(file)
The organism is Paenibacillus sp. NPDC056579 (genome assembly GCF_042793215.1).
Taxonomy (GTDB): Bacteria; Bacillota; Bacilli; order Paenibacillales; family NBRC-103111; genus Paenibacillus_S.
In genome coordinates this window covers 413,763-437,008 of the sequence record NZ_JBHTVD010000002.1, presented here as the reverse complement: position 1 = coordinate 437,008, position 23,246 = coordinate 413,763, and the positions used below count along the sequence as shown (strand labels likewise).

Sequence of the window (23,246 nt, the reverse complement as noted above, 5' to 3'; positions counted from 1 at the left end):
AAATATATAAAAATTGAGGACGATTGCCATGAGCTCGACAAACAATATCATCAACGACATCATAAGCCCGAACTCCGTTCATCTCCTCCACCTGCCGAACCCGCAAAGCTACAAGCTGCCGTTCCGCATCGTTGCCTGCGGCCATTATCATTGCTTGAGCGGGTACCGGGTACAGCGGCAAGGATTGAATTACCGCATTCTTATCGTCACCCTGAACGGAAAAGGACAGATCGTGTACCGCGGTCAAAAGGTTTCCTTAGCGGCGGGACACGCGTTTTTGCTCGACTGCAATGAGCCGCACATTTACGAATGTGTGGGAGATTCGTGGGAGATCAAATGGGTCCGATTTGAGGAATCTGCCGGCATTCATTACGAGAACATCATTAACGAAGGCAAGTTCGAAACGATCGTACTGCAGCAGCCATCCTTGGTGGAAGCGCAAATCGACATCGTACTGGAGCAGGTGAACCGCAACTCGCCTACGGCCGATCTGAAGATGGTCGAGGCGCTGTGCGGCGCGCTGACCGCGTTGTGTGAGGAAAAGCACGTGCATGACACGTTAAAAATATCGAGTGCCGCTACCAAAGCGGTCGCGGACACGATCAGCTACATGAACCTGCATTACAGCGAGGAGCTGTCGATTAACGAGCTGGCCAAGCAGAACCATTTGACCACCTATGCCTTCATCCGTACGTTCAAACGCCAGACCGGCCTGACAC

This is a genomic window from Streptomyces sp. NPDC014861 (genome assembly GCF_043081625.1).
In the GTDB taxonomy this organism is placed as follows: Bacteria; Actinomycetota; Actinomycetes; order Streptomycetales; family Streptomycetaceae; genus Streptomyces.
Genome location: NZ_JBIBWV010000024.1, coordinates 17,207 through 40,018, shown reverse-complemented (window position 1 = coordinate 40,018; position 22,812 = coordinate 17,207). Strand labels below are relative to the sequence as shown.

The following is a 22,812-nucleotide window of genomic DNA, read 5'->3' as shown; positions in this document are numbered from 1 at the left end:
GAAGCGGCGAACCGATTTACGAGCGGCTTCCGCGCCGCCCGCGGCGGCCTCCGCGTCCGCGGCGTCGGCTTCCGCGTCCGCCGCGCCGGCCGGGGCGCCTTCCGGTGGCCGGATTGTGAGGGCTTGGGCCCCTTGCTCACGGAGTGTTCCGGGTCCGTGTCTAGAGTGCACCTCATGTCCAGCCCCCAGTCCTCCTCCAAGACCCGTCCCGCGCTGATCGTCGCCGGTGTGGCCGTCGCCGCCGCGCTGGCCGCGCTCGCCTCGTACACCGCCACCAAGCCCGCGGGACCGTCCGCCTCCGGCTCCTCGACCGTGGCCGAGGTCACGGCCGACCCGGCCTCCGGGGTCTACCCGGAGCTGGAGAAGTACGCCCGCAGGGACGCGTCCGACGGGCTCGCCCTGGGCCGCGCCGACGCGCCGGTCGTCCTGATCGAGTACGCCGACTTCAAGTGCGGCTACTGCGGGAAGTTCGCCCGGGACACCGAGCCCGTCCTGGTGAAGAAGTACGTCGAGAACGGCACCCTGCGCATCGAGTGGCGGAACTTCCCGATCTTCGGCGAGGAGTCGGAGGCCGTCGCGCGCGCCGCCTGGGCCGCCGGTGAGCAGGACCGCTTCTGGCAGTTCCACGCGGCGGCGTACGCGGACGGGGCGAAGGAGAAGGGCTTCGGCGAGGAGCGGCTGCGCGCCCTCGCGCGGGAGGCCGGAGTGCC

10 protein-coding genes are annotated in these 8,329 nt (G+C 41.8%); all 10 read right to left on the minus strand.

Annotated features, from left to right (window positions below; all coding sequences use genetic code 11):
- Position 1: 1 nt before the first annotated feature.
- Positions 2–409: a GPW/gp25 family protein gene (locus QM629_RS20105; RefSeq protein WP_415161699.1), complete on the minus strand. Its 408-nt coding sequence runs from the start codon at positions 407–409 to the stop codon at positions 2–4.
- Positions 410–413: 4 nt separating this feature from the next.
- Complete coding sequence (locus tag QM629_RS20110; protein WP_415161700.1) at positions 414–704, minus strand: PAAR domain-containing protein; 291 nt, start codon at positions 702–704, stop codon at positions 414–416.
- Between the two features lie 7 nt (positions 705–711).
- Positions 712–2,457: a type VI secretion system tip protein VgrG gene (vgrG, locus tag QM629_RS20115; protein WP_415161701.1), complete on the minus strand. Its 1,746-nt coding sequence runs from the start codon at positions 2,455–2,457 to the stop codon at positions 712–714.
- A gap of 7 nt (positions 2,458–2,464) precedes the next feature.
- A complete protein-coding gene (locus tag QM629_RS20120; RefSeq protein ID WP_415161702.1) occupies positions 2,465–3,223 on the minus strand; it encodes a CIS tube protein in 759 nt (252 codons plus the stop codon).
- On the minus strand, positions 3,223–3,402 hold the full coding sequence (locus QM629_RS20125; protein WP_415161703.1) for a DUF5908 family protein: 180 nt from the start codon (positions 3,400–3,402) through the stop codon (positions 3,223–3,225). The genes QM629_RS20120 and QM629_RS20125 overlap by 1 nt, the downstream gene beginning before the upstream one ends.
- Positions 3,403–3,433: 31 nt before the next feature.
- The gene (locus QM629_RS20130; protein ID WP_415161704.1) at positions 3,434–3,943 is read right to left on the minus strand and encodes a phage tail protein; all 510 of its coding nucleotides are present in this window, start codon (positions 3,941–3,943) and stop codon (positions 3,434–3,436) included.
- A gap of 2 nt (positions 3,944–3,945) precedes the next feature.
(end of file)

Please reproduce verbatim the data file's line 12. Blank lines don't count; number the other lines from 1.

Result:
Annotated features, from left to right (window positions below; all coding sequences use genetic code 11):